UK minister assures that there would be no visa obstacles for Indian students

Following a revision of visa rules some time back, student traffic from India to UK took a hit. The number of Indian students coming to the UK has seen a decline in the last one year and it has been blamed mainly on changes in immigration rules that have placed tighter restrictions on students.

Greg Clark, Minister of State for Universities, Science and Cities, UK, has sought to reassure Indian students that his country continues to value them and that bona fide students would never face any visa obstacles.

“We want to send a very clear message that we would like to see more students from India enrolling at universities in UK.

The Minister was on a visit to India last week, during which he conveyed this message to Indian authorities. “I have conveyed that it is straightforward to get a UK visa for bona fide students. At the end of their study, they can even work in the UK for five years. There is a very good record of people doing that,” he said.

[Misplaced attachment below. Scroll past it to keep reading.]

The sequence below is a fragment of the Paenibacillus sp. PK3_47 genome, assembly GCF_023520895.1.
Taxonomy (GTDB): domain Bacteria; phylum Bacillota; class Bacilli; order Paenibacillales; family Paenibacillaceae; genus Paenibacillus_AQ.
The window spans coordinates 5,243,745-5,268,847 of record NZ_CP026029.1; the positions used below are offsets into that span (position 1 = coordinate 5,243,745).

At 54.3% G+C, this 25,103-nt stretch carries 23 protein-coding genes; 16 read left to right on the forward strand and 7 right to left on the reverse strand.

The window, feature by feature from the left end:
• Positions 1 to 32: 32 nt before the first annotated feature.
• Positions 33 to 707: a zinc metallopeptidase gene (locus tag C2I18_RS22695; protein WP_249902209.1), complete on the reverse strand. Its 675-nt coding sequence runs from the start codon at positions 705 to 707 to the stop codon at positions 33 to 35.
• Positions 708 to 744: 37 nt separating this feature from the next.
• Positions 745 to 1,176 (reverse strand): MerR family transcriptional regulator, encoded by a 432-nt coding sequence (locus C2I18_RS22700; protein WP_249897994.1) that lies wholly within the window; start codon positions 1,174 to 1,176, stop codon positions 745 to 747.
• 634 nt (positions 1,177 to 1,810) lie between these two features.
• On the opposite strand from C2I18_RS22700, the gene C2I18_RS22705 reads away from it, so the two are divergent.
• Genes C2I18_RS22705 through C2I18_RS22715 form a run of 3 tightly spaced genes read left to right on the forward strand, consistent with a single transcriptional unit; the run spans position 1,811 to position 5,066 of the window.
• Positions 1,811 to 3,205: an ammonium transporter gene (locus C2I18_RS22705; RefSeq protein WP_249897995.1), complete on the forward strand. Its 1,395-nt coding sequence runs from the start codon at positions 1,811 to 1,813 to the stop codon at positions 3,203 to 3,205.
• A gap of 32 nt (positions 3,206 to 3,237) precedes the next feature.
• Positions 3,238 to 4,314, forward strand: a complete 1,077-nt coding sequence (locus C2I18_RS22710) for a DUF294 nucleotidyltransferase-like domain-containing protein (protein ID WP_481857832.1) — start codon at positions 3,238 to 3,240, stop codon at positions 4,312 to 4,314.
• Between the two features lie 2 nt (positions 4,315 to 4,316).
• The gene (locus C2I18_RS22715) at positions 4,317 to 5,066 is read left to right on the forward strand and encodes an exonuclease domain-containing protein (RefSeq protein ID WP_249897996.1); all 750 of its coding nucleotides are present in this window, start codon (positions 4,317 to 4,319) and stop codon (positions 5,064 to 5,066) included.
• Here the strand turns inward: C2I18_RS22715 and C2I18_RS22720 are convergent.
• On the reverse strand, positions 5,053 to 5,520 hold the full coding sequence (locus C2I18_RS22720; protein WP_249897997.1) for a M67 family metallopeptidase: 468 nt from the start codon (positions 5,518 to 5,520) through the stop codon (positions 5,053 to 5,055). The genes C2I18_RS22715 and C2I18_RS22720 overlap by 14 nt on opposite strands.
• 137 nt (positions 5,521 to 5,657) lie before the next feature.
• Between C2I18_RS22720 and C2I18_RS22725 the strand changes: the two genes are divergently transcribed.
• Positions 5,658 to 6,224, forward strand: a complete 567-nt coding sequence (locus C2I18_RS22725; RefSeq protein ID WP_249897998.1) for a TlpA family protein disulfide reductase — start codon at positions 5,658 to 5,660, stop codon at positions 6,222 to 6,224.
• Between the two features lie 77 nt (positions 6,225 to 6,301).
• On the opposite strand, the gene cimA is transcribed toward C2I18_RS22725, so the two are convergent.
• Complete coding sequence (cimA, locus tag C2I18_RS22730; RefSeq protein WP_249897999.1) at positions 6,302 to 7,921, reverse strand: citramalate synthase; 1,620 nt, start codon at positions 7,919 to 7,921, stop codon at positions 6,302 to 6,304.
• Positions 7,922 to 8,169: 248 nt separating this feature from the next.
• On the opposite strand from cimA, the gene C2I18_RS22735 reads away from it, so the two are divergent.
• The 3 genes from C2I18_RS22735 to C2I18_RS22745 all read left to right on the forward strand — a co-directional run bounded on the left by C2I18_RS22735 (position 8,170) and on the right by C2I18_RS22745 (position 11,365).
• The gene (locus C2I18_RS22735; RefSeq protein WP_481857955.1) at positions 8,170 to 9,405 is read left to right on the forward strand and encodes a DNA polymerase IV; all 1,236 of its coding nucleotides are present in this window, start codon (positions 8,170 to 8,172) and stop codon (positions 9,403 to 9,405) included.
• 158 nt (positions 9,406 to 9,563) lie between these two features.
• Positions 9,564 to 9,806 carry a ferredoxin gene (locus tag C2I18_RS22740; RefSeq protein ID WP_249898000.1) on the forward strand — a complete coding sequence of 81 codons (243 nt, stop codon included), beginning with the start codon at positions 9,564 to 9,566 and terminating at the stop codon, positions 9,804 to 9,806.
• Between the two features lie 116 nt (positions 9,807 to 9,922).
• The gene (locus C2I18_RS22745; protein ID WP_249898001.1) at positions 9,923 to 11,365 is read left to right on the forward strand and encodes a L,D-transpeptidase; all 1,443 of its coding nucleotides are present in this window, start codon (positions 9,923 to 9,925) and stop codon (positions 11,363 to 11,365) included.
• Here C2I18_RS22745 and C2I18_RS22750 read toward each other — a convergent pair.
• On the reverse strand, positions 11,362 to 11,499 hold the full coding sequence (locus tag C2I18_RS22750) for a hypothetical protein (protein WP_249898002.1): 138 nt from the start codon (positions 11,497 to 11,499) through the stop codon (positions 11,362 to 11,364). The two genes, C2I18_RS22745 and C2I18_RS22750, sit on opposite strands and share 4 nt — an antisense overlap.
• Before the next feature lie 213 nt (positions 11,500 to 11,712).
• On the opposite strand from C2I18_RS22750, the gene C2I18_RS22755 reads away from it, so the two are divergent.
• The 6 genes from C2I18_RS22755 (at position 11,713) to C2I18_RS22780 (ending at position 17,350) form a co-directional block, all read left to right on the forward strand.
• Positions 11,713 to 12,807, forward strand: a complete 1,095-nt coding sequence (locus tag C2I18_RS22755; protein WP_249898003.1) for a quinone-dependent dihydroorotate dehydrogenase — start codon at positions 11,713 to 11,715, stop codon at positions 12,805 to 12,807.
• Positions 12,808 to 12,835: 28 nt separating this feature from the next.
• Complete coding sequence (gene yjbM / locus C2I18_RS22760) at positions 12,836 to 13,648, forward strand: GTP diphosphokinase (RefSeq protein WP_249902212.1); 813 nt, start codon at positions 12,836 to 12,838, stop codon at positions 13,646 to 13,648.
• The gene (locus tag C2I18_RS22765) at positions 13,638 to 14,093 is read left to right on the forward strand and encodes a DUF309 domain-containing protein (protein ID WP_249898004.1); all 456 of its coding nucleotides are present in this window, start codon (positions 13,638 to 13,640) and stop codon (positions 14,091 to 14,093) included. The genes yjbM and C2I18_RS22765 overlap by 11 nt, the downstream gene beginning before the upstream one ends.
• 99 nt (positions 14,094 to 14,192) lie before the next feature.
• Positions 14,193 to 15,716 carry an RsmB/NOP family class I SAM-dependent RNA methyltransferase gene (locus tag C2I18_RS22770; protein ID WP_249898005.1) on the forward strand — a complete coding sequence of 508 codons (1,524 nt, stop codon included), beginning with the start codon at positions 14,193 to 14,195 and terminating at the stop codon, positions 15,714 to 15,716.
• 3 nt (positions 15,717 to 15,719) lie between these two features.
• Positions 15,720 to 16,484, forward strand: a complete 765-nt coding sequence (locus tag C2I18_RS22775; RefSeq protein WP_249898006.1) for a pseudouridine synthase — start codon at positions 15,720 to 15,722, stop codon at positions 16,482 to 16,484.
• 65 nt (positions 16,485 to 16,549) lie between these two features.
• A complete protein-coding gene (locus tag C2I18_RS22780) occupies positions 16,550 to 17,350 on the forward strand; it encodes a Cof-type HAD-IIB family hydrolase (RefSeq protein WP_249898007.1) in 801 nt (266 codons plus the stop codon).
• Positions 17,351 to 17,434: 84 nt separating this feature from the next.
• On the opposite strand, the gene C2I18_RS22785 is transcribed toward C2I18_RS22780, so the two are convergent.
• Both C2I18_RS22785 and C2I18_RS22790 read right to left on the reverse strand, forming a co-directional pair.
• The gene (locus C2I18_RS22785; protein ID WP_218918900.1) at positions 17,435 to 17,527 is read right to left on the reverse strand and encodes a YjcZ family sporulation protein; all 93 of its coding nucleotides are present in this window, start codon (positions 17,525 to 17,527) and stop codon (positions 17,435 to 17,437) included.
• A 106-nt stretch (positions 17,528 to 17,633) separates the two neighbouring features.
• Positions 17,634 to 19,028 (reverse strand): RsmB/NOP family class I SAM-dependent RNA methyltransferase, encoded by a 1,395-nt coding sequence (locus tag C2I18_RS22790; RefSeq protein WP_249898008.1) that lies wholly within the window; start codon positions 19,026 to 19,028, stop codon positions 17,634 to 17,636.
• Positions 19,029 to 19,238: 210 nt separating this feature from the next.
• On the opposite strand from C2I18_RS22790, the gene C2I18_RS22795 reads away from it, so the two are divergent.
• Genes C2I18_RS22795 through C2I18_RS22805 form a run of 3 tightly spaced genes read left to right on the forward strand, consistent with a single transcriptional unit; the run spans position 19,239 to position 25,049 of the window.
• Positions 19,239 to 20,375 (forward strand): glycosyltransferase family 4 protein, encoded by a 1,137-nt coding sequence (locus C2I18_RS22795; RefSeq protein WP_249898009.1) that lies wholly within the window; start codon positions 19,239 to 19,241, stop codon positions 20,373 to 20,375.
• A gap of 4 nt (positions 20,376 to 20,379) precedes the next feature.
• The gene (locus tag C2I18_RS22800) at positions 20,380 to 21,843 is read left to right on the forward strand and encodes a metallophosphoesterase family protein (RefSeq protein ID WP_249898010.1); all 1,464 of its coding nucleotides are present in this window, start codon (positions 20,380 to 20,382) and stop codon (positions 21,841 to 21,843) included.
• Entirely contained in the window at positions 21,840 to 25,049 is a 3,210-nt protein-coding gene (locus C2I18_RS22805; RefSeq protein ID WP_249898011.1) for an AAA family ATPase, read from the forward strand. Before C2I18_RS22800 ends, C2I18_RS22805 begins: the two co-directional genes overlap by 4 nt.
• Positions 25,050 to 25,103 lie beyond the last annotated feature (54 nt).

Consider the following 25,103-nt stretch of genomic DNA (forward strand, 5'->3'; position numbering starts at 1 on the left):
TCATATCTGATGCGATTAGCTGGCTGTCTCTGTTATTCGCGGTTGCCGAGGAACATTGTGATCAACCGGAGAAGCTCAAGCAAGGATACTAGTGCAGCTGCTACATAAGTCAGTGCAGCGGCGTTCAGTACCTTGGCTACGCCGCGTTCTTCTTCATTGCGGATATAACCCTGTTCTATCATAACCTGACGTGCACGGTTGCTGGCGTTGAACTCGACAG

Britain-India-flag

Britain-India-flag

Clark said the two sides should meet every three months and work together “to provide confidence to Indian students that we most cordially welcome them at UK universities and that our visa system operates efficiently and fairly”.

The two countries agreed to provide support to 25,000 students and researchers from the UK to come to India over the next five years.

In fact, before coming to India, Clark had written to Ranjan Mathai, Indian High Commissioner in London, agreeing to a proposal for regular interactions to deal with the “perception that sometimes arises that Indian students may encounter unreasonable obstacles from the visa process”.

“We are determined that any such perception should be dispelled, and we very much agree with your proposal that we should regularly review any such concerns that may be expressed about the administration of the system, so that they can be laid to rest where they are unfounded, or deal with identified unintended frictions,” Clark wrote to Mathai.

Sharanya Bharathwaj

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